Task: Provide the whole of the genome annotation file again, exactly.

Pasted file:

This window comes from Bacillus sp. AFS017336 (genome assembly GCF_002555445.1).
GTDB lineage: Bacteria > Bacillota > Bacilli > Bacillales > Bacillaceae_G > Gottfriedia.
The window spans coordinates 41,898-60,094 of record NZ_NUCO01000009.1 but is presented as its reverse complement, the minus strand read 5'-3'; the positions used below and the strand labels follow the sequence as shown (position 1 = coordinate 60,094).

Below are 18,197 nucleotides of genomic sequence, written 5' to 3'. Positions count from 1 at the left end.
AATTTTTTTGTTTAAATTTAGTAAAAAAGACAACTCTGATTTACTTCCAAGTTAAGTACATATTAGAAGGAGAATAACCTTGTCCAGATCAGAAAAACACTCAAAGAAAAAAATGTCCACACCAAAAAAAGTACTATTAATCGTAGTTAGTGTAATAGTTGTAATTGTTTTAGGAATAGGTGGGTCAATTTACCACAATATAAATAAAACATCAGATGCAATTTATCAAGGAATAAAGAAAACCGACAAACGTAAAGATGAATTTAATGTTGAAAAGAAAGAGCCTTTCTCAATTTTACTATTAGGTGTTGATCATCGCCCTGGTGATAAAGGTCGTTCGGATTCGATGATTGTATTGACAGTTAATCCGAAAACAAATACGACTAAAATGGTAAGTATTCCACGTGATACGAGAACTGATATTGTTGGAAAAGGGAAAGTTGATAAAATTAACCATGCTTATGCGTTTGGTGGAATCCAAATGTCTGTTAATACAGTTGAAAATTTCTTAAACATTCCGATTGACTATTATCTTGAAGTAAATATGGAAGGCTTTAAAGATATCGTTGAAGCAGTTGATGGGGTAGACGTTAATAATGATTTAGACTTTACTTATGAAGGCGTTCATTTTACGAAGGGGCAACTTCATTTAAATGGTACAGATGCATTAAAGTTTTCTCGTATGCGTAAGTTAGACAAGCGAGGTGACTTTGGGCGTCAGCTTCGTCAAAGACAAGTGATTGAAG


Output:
This window comes from Bacillus sp. AFS017336 (genome assembly GCF_002555445.1).
GTDB lineage: Bacteria > Bacillota > Bacilli > Bacillales > Bacillaceae_G > Gottfriedia.
The window spans coordinates 41,898-60,094 of record NZ_NUCO01000009.1 but is presented as its reverse complement, the minus strand read 5'-3'; the positions used below and the strand labels follow the sequence as shown (position 1 = coordinate 60,094).

Below are 18,197 nucleotides of genomic sequence, written 5' to 3'. Positions count from 1 at the left end.
AATTTTTTTGTTTAAATTTAGTAAAAAAGACAACTCTGATTTACTTCCAAGTTAAGTACATATTAGAAGGAGAATAACCTTGTCCAGATCAGAAAAACACTCAAAGAAAAAAATGTCCACACCAAAAAAAGTACTATTAATCGTAGTTAGTGTAATAGTTGTAATTGTTTTAGGAATAGGTGGGTCAATTTACCACAATATAAATAAAACATCAGATGCAATTTATCAAGGAATAAAGAAAACCGACAAACGTAAAGATGAATTTAATGTTGAAAAGAAAGAGCCTTTCTCAATTTTACTATTAGGTGTTGATCATCGCCCTGGTGATAAAGGTCGTTCGGATTCGATGATTGTATTGACAGTTAATCCGAAAACAAATACGACTAAAATGGTAAGTATTCCACGTGATACGAGAACTGATATTGTTGGAAAAGGGAAAGTTGATAAAATTAACCATGCTTATGCGTTTGGTGGAATCCAAATGTCTGTTAATACAGTTGAAAATTTCTTAAACATTCCGATTGACTATTATCTTGAAGTAAATATGGAAGGCTTTAAAGATATCGTTGAAGCAGTTGATGGGGTAGACGTTAATAATGATTTAGACTTTACTTATGAAGGCGTTCATTTTACGAAGGGGCAACTTCATTTAAATGGTACAGATGCATTAAAGTTTTCTCGTATGCGTAAGTTAGACAAGCGAGGTGACTTTGGGCGTCAGCTTCGTCAAAGACAAGTGATTGAAG